Linda Dupre Hull Podcast

Linda-Dupre-Hull

Social Security at 62 or 65?

Ep. 56 - Linda Dupre Hull, age 67, provides powerful insights in her podcast into a childhood where at age 12 she became a partner with her father in developing the family budget and managing the family finances out of the necessity of ensuring the family could survive off of his earnings. She shares the backdrop of being a life-long resident of New Orleans; a city defined by its history of segregation and poverty, and coming to understand very early on the absolute necessity for adopting a personal budget, managing your finances and growing your personal wealth by purchasing a home as early as you can in life and vacating the role of a renter. She shares her advice for baby boomers trying to decide whether to take their social security benefits at age 62 or "wait" for full retirement. This is an interview every woman (and person) can learn from!

Top Takeaways:

    • The importance of instilling education in children to ensure they excel in life
    • The benefits of involving children in the family's financial situations so they grow up understanding the limits
    • The importance of making your staff look good and not missing deliveries as a leader
    • Understanding when is the best time to take your social security as a baby boomer after 62 years of age
    • How to budget and leave some money for yourself as a woman

Listen in to understand the importance of teaching your children the financial situation at home to ensure they know the limits and grow up understanding math.

"I'm an advocate of the whole family being involved. As I counsel people even today, one of the things I say, you need to let them know what the limitations are. Children do understand and they will stop asking for things." -Linda Dupre Hull

Best Black Female Podcast for Family Advice

Linda Dupre Hull, earned her degree in accounting at LSU New Orleans during the earliest years of desegregation, finding she was the only black student in her math and accounting classes.

Upon graduation, she successfully tested very high with the Louisiana State Civil Service Commission. This earned her a position in the accounting and finance department of the Housing Authority of New Orleans (HANO), the nation's 5th largest public housing agency serving over 19K families with an annual operating and modernization budget exceeding $100M in the mid to late 1980s.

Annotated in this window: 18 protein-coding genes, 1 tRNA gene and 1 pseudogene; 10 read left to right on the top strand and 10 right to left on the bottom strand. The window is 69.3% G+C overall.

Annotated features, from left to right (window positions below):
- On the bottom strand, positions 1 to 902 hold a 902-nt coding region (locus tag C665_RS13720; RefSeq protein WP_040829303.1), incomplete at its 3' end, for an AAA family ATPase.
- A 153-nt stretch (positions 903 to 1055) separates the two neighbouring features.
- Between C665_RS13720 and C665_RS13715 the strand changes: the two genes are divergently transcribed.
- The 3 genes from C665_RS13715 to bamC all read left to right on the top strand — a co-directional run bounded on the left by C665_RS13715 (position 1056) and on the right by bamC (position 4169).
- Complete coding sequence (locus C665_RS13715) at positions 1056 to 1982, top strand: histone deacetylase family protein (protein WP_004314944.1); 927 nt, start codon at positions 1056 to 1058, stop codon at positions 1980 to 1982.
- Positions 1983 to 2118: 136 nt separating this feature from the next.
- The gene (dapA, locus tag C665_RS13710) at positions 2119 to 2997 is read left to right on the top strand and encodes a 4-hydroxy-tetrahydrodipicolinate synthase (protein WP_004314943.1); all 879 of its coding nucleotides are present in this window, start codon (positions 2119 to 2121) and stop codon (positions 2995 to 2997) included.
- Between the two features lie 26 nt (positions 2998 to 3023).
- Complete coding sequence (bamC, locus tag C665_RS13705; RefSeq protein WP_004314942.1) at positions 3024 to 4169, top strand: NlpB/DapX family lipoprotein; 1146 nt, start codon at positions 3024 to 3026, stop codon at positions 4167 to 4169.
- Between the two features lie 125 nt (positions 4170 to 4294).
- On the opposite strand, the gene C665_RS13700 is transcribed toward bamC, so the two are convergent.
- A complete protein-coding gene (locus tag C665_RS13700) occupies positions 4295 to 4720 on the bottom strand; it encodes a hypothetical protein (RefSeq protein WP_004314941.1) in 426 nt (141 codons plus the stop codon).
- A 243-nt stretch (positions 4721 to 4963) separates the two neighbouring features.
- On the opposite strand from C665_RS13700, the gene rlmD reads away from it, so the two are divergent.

She began her 25+ year public career as an accountant with stellar performances that fueled her advancement over the years to Chief Financial Officer (CFO) and ultimately retiring after serving in other executive roles to include Chief Compliance Officer and the Chief Executive Officer (CEO).

You will also learn the value of volunteering and taking it as seriously as you take your job.

Key Moments:

Linda narrates how her father introduced finances to her at a young age and pushed her and her siblings to excel in life [2:35]

She explains why she chose accounting to avoid other subjects that didn't involve numbers [6:30]

The difference between the Southern University at New Orleans and Louisiana State University back in the 1960s [8:02]

How Linda overcame racial intimidation considering she was mostly the only black girl in her class [10:27]

She talks about how she started as an accounting clerk to a chief financial officer managing multimillion-dollar budgets in a large housing authority [12:46]

Transform into a doer and a problem solver for others when you're in a top financial position [17:17]

How she helped young African American men from being lost in math to excelling in their accounting degrees [19:09]

Linda explains how she takes volunteering as a job and some of the ways she has been volunteering since her retirement [21:33]

Why it depends on your income and health for you to take your social security after you get to 62 years [25:18]

Some advice on why you should keep making payments to your creditors to keep the possibility of negotiating alive [31:26]

Linda advises young women to invest in real estate and to have financial direction [34:05]

Resources:

Housing Authority of New Orleans

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